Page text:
In taking a piecemeal approach to selling problem assets, First Midwest Bancorp Inc. seems to be pleasing only itself.
The Itasca, Ill., company booked a larger-than-expected loss in the fourth quarter after taking a hard line against its construction and development portfolio through mark downs.
To some industry observers, however, the steps were insufficient. Several analysts suggested that First Midwest tackle its persistent problems with a bulk loan sale, as other area banks have. One analyst said the company was falling behind other Midwestern banks, and another said the results had called into question management's credibility.
"If you are going to take the steps to be more aggressive, why not be the most aggressive as possible?" said John Rodis, an analyst at Howe Barnes Hoefer & Arnett Inc., referring to the $8.1 billion-asset company's decision to mark certain commercial credits to retail pricing rather than bulk-sale pricing. "They are going to have show several quarters of progress before people start to believe in them again."
Bulk sales of problem assets are gaining in popularity as a way to purge portfolios and move on.
Flagstar Bancorp in Troy, Mich., sold $474 million worth during the fourth quarter, reducing nonperformers by more than half from a quarter earlier, to $498 million.
First Busey Corp. in Champaign, Ill., sold $73 million of problem assets in the fourth quarter of 2009. Late last year, First Busey raised $84 million of capital to fuel growth.
First Midwest sold $30 million in problem assets in the third quarter, but Michael Scudder, its president and chief executive, said in an interview that it decided to deal with its construction and development portfolio by pricing it to retail market, where it can sell loans individually to investors.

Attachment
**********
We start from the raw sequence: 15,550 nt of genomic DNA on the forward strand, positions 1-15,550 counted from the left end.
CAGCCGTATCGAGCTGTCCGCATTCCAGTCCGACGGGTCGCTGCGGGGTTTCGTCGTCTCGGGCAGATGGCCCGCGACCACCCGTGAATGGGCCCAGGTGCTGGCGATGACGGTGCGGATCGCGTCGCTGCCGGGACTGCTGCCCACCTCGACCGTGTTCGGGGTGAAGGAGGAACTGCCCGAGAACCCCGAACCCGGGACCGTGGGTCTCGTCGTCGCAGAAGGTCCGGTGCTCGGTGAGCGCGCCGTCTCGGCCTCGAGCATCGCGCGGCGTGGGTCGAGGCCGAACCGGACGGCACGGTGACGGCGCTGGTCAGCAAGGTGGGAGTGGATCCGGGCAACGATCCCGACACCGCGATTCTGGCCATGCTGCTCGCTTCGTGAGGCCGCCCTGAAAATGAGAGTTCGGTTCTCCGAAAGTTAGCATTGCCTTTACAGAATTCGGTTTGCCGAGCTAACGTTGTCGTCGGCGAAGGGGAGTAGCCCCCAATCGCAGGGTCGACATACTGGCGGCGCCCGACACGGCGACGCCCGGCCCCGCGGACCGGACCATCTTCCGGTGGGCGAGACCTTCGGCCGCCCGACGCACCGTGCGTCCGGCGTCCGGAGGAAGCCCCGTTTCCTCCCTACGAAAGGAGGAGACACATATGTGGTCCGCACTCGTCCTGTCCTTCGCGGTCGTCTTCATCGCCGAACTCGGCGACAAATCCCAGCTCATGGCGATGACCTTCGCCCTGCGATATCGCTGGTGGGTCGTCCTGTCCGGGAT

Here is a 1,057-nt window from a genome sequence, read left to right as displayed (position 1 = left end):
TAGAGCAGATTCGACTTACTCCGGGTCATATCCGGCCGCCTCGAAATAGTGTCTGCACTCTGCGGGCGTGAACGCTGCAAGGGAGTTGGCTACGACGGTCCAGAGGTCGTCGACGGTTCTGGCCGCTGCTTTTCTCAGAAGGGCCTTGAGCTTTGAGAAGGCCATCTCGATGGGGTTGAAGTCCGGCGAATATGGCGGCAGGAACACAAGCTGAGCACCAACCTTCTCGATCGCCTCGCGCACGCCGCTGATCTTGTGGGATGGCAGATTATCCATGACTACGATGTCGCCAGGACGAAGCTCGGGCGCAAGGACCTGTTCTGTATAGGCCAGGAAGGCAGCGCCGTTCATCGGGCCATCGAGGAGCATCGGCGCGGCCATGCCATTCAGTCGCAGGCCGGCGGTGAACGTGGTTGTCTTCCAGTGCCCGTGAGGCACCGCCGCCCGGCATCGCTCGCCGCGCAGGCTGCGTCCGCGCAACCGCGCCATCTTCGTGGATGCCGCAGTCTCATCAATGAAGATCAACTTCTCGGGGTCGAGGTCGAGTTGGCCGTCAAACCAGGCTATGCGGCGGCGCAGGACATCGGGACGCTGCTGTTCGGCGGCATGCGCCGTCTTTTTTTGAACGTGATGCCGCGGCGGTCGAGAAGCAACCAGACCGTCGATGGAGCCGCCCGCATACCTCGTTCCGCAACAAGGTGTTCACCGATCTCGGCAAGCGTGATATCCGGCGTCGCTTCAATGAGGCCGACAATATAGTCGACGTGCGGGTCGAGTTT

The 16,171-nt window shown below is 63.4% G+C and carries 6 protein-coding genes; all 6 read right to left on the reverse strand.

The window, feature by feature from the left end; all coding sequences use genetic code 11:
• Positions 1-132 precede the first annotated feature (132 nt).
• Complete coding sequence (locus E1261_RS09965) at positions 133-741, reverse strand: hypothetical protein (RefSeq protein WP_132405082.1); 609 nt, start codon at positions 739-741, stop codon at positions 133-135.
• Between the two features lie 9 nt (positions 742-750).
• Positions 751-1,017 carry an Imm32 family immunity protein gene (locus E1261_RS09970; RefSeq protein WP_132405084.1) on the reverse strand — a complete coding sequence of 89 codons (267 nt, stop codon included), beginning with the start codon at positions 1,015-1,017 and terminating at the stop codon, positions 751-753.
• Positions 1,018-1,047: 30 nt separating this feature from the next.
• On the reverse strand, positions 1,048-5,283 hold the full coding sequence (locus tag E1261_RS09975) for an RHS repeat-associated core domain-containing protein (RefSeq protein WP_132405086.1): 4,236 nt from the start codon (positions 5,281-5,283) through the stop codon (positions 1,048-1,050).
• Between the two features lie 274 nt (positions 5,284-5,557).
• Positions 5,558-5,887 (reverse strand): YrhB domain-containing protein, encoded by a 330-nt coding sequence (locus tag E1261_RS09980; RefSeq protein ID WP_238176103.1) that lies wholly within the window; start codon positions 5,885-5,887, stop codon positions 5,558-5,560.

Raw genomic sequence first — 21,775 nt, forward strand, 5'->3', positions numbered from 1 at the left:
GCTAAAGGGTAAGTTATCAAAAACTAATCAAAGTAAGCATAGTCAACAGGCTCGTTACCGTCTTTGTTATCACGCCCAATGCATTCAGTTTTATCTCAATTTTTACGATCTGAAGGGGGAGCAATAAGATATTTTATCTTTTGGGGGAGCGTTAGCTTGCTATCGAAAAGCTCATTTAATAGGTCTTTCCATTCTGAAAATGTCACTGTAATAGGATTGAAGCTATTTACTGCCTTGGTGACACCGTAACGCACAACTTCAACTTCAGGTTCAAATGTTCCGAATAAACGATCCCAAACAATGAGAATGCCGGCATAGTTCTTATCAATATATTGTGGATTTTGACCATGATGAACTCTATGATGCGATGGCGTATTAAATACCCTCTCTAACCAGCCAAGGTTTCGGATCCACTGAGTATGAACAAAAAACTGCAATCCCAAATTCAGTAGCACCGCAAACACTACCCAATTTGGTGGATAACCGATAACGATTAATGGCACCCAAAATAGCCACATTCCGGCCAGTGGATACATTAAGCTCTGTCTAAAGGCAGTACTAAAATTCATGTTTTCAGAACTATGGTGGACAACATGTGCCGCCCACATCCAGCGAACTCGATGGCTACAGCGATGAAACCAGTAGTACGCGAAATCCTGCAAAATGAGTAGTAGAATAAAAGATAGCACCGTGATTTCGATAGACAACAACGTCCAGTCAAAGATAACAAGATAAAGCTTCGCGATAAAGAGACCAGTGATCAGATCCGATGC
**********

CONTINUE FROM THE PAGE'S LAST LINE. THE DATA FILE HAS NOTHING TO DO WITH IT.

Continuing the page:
That is a more methodical approach, Scudder said, and it does not preclude First Midwest from deciding to pursue a bulk sale. In fact, Scudder said the most recent markdowns would narrow the bid-ask spread for such deals.
"The more you look to accelerate a sale, the deeper the discount you have to take. That's why we felt that a retail approach was our best option," Scudder said. "We are trying to be economically responsible."
Van A. Dukeman, First Busey's president and chief executive, said his company decided to sell to centralize its problems.
"To us, it made sense to have the pain all happen at once," Dukeman said in an interview Wednesday. "After a long assessment, we said, 'Let's take the most acute toxicity and remove it.' "
First Midwest's net chargeoffs led to a provision of $74 million, up 120% from the third quarter but down 20% from a year earlier.
Despite the loan-loss provision, the company's nonperforming assets fell only 8% from the third quarter to $269.5 million.
First Midwest reported that its narrowed its loss by about 25% year over year in the quarter, to $30.3 million. Earnings of 41 cents a share were short of the average analysts' expectations by 38 cents, according to Thomson Reuters.
"Following last quarter's credit surprise, we believe the near-term focus for management and for investors will remain with addressing the credit situation, which we expect to occur throughout 2011," Christopher McGratty, an analyst at KBW Inc.'s Keefe, Bruyette & Woods, wrote in a note to clients.
That view is in opposition to several of First Midwest's Chicago-area peers that, although still dealing with problem assets, have begun to return to sustained profitability.
The $12.5 billion-asset PrivateBancorp Inc. in Chicago reported fourth-quarter earnings of $8.5 million earlier this week, its second consecutive quarter in the black, as its provision halved from a year earlier and its problem assets remained stable for a third consecutive quarter.
Analysts said they would prefer to see a bulk sale because, minus its credit issues, First Midwest is one of the better banks in the Chicago market, which has been long considered ripe for consolidation.
Scudder said he doesn't see First Midwest falling behind the pack, given its strong core operating results and its aggressive use of reserves, particularly as they pertain to the construction and development portfolio.
At the end of the fourth quarter, the construction and development portfolio had a 16% reserve, while the consolidated bank's portfolio was reserved to 2.84%.
"I don't run other people's balance sheets, but I don't think we are behind anyone," Scudder said. "We've had such strong core operating performance, and if you take away the residential development component, our credit quality is equal if not better than our peers'."
For Rodis, that is a big if.
"Their earnings power is not the highest, but they have a very attractive franchise, probably the lowest cost of funds in the market. They should be one of the best of the Chicago banks," Rodis said. "But credit is still a big issue for them. When will they get through these issues?"